While this is interesting, it does seem to appear to draw a conclusion from a number of unrelated facts and make conjectures without a sound logical basis. Certainly it was not the arrested Israelis who perpetrated the attacks, since those with direct involvement all perished. And were all 200 of them arrested for the same thing, or a number of unrelated circumstances? When I read one linked article, it pointed out that the four or five who were arrested for filming didn't actually arrive until after the first tower had been hit; and at that point, the reason for documentation would be obvious--A lot of Americans managed to record the event, too; it was newsworthy. We tend to have American citizens who were arrested uin foreign countries on television at the time they return; heck, we have some people on for no discernible reason at all. It just seems natural that other countries would do the same. So while there is a slim potential of a grim conspiracy, I think it would be more likely that this is just a misunderstanding and misinterpretation of facts blown slightly out of proportion. ...Sorry about answering on this thread, but it doesn't seem like this issue will last very long. (Dec 15, 2011 | post #82658)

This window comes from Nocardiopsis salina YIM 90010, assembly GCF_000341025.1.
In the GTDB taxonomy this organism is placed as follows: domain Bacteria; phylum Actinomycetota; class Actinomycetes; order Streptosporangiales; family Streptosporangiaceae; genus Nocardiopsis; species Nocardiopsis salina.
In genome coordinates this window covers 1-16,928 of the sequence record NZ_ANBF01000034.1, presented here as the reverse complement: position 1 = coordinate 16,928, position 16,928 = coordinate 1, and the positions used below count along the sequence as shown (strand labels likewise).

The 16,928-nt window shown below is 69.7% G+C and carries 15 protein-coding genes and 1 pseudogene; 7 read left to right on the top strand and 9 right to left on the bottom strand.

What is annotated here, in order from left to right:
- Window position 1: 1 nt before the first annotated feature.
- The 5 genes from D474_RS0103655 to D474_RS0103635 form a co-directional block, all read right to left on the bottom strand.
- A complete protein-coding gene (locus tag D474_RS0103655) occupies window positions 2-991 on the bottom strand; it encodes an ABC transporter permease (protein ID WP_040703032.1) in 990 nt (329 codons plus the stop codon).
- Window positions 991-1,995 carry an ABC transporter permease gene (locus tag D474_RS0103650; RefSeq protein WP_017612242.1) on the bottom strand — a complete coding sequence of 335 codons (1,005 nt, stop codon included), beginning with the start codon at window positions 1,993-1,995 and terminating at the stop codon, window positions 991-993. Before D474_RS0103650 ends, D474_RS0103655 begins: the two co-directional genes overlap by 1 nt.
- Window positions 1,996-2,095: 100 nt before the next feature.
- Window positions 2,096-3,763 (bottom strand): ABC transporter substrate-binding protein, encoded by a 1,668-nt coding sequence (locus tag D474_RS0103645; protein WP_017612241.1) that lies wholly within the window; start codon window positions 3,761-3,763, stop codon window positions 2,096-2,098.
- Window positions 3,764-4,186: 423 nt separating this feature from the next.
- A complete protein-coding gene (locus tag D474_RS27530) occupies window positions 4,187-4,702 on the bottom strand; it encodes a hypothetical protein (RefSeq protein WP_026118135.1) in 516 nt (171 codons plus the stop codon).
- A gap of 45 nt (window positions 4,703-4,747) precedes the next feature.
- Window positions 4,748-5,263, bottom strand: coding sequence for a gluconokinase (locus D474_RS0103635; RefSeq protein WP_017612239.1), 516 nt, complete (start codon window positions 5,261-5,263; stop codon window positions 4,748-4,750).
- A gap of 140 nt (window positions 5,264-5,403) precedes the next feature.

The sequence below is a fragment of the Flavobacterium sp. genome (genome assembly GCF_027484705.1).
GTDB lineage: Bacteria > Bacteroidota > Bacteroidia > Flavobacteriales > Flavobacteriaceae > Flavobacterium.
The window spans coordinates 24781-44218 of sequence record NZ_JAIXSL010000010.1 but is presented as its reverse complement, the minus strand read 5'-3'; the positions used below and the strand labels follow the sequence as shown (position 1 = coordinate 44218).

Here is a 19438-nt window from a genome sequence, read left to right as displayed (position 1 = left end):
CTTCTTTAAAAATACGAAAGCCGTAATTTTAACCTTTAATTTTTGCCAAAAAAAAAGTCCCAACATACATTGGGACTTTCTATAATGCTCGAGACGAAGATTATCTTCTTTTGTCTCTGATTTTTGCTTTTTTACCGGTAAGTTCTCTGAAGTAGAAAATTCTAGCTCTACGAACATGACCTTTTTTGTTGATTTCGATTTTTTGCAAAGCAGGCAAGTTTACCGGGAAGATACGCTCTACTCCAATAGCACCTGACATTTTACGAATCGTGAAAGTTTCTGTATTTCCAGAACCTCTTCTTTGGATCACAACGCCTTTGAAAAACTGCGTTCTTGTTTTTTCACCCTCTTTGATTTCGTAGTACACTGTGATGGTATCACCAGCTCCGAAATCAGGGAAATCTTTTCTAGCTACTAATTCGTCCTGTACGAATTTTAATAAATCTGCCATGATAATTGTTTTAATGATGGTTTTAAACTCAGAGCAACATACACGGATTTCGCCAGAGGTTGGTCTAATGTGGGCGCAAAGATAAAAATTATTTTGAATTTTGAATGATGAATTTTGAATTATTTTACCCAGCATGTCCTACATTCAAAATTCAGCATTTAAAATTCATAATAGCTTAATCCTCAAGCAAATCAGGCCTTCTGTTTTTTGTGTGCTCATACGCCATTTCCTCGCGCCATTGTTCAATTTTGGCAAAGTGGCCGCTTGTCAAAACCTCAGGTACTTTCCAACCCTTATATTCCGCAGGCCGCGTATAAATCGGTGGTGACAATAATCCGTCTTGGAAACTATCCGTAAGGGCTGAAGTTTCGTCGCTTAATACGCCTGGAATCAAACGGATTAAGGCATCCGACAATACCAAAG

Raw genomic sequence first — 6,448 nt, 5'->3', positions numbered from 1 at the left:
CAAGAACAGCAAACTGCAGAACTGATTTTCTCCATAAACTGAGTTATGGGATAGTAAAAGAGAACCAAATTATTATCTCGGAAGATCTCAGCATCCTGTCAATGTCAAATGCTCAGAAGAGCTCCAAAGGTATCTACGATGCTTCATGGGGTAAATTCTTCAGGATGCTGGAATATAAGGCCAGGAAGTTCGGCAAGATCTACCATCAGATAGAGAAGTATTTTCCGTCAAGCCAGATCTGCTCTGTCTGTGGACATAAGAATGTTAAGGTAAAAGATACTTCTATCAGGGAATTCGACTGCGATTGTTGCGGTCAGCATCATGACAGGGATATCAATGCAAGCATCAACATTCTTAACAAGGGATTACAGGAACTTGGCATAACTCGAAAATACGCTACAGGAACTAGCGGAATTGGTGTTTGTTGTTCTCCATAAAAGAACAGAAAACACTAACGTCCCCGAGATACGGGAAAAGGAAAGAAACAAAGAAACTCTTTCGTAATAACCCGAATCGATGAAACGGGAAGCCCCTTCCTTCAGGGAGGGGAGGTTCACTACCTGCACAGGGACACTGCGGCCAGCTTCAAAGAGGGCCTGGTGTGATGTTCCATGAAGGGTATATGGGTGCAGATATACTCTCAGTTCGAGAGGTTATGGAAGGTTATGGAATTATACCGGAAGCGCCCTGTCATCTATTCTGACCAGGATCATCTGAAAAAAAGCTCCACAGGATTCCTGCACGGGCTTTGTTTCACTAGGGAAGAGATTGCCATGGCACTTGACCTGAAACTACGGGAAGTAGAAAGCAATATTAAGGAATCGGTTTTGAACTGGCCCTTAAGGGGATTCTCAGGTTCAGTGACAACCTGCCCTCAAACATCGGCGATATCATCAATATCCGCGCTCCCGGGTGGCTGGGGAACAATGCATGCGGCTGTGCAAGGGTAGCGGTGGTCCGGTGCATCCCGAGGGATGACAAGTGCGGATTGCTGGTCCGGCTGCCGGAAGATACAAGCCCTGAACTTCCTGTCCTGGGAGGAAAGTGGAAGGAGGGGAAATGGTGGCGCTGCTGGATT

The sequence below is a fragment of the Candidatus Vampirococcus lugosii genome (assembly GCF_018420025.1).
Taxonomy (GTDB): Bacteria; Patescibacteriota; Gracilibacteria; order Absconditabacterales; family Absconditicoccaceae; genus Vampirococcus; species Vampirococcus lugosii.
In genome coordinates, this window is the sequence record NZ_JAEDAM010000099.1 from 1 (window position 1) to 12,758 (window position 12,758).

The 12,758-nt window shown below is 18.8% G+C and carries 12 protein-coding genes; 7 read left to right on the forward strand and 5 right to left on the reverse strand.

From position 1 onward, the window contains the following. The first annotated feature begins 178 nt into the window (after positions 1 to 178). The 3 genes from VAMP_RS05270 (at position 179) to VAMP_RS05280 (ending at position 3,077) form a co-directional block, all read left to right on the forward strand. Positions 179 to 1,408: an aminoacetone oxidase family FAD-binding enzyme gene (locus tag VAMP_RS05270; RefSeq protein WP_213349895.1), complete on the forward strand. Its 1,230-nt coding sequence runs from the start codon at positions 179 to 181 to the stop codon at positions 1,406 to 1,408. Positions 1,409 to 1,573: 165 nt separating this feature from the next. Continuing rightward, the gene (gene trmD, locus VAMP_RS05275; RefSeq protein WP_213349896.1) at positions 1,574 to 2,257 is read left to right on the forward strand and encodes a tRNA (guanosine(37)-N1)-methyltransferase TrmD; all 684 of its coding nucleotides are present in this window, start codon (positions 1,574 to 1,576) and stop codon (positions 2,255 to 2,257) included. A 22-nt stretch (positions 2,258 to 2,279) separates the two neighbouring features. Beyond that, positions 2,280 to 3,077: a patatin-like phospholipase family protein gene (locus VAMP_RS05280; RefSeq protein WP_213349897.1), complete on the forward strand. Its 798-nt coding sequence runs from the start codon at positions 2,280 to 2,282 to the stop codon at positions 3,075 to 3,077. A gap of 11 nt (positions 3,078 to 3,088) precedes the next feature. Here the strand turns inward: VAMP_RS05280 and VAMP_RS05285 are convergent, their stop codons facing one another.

well, not necessarily. Rights can be denied through mortal means, so the only way to ensure their proliferation is also via mortal means. On a side note, I was not created by the god of men (nor any of his inferiors). (Dec 9, 2011 | post #4408)
These threads always seem to degenerate into multi-sided affairs with preachers, rationalists, and name-callers all ridiculing one another. Time and again, it has proven ineffective; so might we please grant a bit of forgiveness and try to carry on the discussion civilly? Foe example: YELLODOG, while I do respect that you have faith, but I have a slight objection to the premise that one's soul is sent to either heaven or hell. On one hand of this objection is that it does not make sense to me that a loving god would sentence its creations to eternal torment for something as petty as not recognizing his son. Also in the vein of religious objections is that, according to scripture, I believe it is said that one day the Devil will be defeated, and if that is so, there is no basis to believe that the captive souls would face further torment. My personal belief is that there is the possibility of reincarnation, which would be an outcome exclusive from going to either heaven or hell; have you perchance considered that god would not reveal the entirety of his workings to mortal scrutiny? (Dec 9, 2011 | post #6166)